Recommended Coatings
● Scratch resistance coating
● Anti-reflective coating

High Index Plastic Lenses
If you have a strong prescription, you might think you’re going to end up with glasses with thick lenses, also known as “soda bottle” glasses. But never fear! High index plastic lenses are your answer! They are as lightweight as plastic lenses, but thinner too.

So why are they different than other lenses? High index plastic lenses have a higher “index of refraction” than other lenses. What’s that mean? Well, glasses bend or refract light through your lenses so you can see. Certain lenses have a limit to how much they can bend light, and to correct it, you generally needed thicker lenses (hence, the “soda bottle” name). High index plastic lenses eliminate that.

Should you get high index lenses? If you have a strong prescription that would normally call for thick lenses in your glasses, then yes! Check out some of the pros and cons of high index plastic lenses too:

Pros of High Index Plastic Lenses
● No more “soda bottle” lenses
● Lighter than plastic
● Thinner than plastic

Cons of High Index Plastic Lenses
● No UV protection
● More lens reflection (highly recommended to get anti-reflective coating)
● Easily scratched

Recommended Coatings
● Scratch resistance
● Anti-reflective coating

Aspheric Lenses
If aspheric lenses had a motto, it’d be “thinner is better.” Most lenses have a spherical curve to them, which sometimes creates a bug-eyed or beady-eyed effect, depending on the thickness of the lenses. Aspheric lenses are much thinner than other lenses types, and don’t create that same effect. They also reduce distortions when you’re looking away from the center of your lenses too. Many aspheric lenses are also high index plastic lenses as well.

Should you get aspheric lenses? If you are looking for a thinner and flatter lens, aspheric lenses might be for you. Check out some of the pros and cons of aspheric lenses.

Pros of Aspheric Lenses:
● Thinner
● Lightweight
● Flatter appearance
● · Reduces the “bug-eye/beady-eye” effect
● Less distortions: Wide frame of view and better peripheral vision

Cons of Aspheric Lenses
● Generally more expensive than regular plastic lenses
● More lenses reflection (highly recommended to get anti-reflective coating)

Recommended Coatings
● Scratch resistance
● Anti-reflective coating

Photochromic Lenses
Want sunglasses without a whole other pair of glasses? Then photochromic lenses, also known as transition lenses, might be a great option for you. These lenses automatically darken in sunlight, and clear up indoors. They provide UV protection, too, and come in most lenses types, including high-index lenses.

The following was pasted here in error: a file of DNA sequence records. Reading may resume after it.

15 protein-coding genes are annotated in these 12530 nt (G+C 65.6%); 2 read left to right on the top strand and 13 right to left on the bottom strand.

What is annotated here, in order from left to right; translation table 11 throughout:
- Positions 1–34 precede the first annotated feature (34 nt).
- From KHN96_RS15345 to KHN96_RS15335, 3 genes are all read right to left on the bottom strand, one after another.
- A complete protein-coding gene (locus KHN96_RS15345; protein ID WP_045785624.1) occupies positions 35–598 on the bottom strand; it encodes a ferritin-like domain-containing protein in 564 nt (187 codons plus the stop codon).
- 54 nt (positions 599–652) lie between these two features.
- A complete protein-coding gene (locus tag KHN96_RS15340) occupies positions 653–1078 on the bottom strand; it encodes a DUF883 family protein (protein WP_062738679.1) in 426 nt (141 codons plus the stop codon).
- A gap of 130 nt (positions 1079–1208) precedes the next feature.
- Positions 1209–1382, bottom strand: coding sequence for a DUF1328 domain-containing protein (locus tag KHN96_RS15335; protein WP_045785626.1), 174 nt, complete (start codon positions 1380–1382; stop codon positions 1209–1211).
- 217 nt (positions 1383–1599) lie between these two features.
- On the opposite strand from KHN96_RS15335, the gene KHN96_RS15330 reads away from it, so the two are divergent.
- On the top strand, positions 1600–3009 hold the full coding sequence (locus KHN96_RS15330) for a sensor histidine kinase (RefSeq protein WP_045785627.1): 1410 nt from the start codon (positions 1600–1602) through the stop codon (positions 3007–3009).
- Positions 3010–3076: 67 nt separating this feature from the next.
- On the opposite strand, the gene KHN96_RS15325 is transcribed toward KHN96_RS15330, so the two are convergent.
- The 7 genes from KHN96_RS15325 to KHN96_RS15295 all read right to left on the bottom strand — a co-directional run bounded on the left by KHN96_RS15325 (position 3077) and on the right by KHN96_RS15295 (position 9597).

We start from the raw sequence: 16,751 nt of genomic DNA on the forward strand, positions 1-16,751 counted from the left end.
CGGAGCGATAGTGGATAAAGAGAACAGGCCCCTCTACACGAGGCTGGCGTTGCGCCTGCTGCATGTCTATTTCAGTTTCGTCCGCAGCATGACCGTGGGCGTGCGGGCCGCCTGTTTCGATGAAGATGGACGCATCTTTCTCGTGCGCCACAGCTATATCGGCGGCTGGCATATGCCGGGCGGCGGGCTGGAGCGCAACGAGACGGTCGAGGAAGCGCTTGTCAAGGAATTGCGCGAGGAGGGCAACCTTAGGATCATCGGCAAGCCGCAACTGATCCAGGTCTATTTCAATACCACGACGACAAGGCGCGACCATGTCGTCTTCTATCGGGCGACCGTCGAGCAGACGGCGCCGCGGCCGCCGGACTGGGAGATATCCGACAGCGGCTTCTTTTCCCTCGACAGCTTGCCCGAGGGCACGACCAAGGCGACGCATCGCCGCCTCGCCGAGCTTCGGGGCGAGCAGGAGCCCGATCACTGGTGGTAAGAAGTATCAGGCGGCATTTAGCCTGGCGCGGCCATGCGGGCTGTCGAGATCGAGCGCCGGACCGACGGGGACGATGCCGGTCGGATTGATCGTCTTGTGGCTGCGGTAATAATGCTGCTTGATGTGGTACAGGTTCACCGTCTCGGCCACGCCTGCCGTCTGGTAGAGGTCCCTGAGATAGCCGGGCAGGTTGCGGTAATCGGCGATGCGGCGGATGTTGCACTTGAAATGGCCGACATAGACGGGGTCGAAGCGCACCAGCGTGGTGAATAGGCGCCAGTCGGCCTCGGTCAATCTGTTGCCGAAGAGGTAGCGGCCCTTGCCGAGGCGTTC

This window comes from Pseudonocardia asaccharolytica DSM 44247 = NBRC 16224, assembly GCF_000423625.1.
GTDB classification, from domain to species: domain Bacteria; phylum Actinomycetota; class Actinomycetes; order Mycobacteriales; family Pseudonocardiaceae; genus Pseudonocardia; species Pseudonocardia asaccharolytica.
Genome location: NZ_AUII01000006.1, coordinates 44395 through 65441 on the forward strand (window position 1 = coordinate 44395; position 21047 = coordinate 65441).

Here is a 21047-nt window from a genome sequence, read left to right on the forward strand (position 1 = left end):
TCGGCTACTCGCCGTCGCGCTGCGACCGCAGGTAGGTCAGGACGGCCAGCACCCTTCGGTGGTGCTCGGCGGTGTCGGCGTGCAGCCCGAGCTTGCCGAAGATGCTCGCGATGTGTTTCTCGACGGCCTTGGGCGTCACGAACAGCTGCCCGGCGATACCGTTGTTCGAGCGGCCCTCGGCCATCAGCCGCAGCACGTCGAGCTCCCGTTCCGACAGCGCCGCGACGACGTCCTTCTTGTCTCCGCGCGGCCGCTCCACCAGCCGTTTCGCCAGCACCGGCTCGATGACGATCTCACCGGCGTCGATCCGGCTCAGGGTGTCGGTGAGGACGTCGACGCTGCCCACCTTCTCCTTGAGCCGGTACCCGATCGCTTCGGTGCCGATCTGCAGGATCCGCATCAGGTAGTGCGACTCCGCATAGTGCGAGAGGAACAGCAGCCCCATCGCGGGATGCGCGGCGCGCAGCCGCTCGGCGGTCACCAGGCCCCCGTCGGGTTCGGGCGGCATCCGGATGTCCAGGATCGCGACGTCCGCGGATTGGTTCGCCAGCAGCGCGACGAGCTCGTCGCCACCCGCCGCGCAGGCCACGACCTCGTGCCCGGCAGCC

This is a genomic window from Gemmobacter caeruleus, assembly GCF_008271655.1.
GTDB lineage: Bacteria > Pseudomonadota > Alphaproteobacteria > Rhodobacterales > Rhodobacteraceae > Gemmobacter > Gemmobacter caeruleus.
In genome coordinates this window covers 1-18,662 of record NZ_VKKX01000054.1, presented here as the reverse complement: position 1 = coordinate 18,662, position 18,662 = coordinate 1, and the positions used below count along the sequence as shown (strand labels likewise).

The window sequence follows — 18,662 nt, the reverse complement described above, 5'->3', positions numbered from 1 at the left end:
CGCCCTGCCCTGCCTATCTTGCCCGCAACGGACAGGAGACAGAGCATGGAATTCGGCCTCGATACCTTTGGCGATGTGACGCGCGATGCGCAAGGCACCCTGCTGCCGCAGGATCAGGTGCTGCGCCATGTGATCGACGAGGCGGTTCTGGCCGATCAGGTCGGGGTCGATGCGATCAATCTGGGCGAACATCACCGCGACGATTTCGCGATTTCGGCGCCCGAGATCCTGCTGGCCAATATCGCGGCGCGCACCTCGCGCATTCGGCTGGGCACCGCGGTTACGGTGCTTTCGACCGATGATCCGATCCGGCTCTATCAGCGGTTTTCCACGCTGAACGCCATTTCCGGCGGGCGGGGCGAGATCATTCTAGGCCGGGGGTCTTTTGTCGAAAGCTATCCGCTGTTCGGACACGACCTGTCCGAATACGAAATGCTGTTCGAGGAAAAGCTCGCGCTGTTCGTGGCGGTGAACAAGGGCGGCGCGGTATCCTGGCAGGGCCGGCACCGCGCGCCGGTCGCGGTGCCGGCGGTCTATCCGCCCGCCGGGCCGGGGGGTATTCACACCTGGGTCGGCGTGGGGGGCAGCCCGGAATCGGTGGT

Photochromic lenses do a few flaws however. In cars, they might not darken. Car windows usually offer UV protection, which might not reach your glasses and will keep them from darkening. Another flaw is they may take time to fade back to normal if you go from outdoors to indoors, especially after you’ve spent a long time outdoors.live streaming movie Rings online

Also, if you need darker lenses while outdoors, especially if you’re sensitive to bright lights, photochromic lenses might not be dark enough.

Should you get photochromic lenses? They can be more expensive than a regular pair of glasses, but they also mean you don’t need sunglasses. Check out the pros and cons of photochromic lenses:

Pros of Photochromic Lenses
● Darken in sunlight, normal lenses indoors
● Saves money since you don’t have to buy prescription sunglasses too
● Comes in most lenses materials and types, including high-index
● UV protection

Cons of Photochromic Lenses
● Can be a more expensive investment
● May take time to lighten going from outdoors to indoors
● Might not darken in cars
● Might not get dark enough

Recommended coatings
● Depends on the lenses you choose, but you don’t have to worry about UV protection!

As you can see, there are many different types of lens materials out there. Talk to your optician about the best kind for you. And if you ever find yourself in need of fixing your frames for your glasses, head over to FixMyGlasses.com.

The Long Term Effects of Blue Light How to Find the Perfect Eye Wear Frames The Best Sunglasses for Athletes Know Your Eye Glass Measurements Over 40 and Your Vision Changed Overnight – Meet Presbyopia Eye Health Matters, Too! Why You Need Routine Eye Exams What You Need to Know About the Different Types of Lenses Eye Glass Frame Adjustment Tips Sunglasses – Don’t leave home without them